Dis Ain’t Funny
This would all be no big deal if Disenchantment didn’t have two much larger problems: its three main characters don’t work, and it simply doesn’t have enough good jokes.
Early in Part 1, a lovelorn green elf named Elfo joins Bean. All of the show’s elves have on-the-nose names such as Shocko, who finds everything shocking, and Leavo, who abandons the village. As his name suggests, Elfo’s defining trait is that he’s an elf. Out in the world, in Part 1, his naivete at the ways of the world drove his personality, but in Part 2, after dying and being revived, he becomes a bitter, insufferable little asshole. It doesn’t make the show any funnier.
Eric Andre plays a tiny demon named Luci, one of those cuddly “Evil” characters who always ends up doing the right thing despite being a creature from Hell. Here was an opportunity to let loose some of Eric Andre’s wild talent, the kind of insanity he brings to Adult Swim’s Eric Andre Show, but disappointingly, Luci is just a sarcastic-aside delivery system, a way to meta-comment on everything that’s happening. In one episode, Luci serves as Bean’s writer’s demon, urging her to procrastinate, hate her own work, and be jealous of other writers. But that kind of wit in using Luci as a character only appears in small flashes.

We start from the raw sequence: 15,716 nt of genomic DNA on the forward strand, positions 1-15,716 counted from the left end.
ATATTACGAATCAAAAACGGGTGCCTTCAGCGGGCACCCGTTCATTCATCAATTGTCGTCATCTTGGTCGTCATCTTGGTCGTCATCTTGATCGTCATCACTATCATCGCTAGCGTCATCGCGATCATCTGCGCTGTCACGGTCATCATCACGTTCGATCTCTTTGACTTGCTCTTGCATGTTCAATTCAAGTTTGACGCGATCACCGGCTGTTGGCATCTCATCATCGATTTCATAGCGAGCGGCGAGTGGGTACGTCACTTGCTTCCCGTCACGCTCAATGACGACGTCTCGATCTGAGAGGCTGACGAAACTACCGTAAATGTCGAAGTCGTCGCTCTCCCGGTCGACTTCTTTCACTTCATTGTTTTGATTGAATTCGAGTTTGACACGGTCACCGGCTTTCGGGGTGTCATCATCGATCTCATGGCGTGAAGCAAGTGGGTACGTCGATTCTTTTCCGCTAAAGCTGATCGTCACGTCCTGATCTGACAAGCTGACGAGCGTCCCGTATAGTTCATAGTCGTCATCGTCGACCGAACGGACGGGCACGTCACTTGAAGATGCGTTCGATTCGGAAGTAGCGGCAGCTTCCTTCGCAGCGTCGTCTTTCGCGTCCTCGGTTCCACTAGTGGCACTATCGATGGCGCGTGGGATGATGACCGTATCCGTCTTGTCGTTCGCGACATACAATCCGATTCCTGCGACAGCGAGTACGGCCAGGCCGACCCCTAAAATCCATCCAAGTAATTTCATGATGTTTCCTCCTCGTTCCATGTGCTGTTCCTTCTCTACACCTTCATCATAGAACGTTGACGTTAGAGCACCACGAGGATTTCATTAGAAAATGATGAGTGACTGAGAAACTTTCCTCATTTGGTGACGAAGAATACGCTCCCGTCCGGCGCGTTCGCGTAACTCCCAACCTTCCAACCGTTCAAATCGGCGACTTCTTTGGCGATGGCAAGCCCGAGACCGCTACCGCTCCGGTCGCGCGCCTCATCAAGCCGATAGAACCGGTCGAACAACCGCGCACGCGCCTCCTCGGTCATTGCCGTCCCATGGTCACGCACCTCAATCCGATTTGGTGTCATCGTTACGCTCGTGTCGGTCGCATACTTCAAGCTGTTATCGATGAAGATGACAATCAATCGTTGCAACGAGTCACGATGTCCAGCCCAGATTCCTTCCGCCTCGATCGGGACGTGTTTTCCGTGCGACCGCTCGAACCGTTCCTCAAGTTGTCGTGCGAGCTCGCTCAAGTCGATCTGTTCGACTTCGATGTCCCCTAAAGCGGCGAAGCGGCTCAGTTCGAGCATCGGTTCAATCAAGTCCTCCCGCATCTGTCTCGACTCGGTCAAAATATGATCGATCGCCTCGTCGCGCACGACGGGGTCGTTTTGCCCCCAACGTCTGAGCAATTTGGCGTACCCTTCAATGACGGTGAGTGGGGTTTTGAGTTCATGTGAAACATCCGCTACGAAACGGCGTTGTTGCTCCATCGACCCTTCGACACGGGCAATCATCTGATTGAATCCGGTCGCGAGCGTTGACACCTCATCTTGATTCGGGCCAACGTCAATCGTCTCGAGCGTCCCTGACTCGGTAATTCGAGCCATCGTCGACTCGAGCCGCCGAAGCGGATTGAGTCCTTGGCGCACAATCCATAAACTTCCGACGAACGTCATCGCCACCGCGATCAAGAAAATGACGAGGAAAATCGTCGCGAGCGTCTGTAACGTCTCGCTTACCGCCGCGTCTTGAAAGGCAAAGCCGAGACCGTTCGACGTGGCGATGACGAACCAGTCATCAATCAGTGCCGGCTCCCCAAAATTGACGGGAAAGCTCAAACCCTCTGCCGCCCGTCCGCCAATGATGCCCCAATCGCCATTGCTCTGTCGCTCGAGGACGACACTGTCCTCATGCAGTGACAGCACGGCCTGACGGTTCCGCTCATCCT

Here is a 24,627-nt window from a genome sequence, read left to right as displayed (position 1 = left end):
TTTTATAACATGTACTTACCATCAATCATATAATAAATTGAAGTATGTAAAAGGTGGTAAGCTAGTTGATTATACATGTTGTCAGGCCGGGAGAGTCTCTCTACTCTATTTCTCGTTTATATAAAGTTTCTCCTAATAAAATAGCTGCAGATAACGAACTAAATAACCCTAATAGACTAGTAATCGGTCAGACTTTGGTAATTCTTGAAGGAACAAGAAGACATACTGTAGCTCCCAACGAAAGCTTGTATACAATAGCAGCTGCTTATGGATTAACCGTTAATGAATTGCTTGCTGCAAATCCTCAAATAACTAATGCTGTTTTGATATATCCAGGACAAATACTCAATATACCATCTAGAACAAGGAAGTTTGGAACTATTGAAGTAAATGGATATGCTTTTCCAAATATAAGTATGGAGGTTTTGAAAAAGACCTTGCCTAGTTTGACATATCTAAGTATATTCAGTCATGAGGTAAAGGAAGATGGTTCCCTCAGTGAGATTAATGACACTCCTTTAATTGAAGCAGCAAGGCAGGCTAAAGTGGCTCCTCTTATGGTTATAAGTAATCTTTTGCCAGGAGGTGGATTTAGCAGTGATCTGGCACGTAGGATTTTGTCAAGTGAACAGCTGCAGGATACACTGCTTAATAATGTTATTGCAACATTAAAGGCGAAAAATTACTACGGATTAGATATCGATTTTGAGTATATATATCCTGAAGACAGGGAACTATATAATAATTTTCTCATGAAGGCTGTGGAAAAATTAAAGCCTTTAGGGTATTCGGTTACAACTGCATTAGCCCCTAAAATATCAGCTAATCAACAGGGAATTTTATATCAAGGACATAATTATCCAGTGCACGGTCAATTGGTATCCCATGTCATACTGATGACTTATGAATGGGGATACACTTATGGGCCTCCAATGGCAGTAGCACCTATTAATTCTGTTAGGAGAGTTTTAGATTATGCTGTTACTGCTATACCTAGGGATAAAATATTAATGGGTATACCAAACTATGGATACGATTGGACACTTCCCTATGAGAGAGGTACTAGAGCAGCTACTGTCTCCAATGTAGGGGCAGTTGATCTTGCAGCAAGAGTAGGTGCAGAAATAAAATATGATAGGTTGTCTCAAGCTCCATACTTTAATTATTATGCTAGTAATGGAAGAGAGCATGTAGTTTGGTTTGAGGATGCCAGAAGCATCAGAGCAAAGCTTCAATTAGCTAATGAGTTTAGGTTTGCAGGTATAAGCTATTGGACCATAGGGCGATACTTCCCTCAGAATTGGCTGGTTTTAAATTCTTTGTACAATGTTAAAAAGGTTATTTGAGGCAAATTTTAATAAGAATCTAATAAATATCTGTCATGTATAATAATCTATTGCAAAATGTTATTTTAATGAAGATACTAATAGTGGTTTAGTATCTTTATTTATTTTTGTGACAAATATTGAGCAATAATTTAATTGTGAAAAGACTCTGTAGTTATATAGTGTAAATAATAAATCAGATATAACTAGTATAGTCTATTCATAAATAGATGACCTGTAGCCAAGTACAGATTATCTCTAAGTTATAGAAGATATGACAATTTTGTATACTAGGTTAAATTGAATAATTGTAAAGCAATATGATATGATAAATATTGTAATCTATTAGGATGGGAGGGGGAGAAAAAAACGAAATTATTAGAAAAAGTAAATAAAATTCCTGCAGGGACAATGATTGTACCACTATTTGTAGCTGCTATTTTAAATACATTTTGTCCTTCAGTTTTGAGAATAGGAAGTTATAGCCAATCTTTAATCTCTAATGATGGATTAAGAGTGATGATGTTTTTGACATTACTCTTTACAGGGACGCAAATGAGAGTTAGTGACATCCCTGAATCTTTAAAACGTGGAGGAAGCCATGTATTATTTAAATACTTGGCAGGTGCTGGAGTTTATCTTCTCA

Bean herself comes across as bland and directionless. For Part 1, she began to become interested in her family history and the struggle of elves, but in Part 2, she’s back to being written as a passive participant, along for the ride of whatever happens to be going on around her.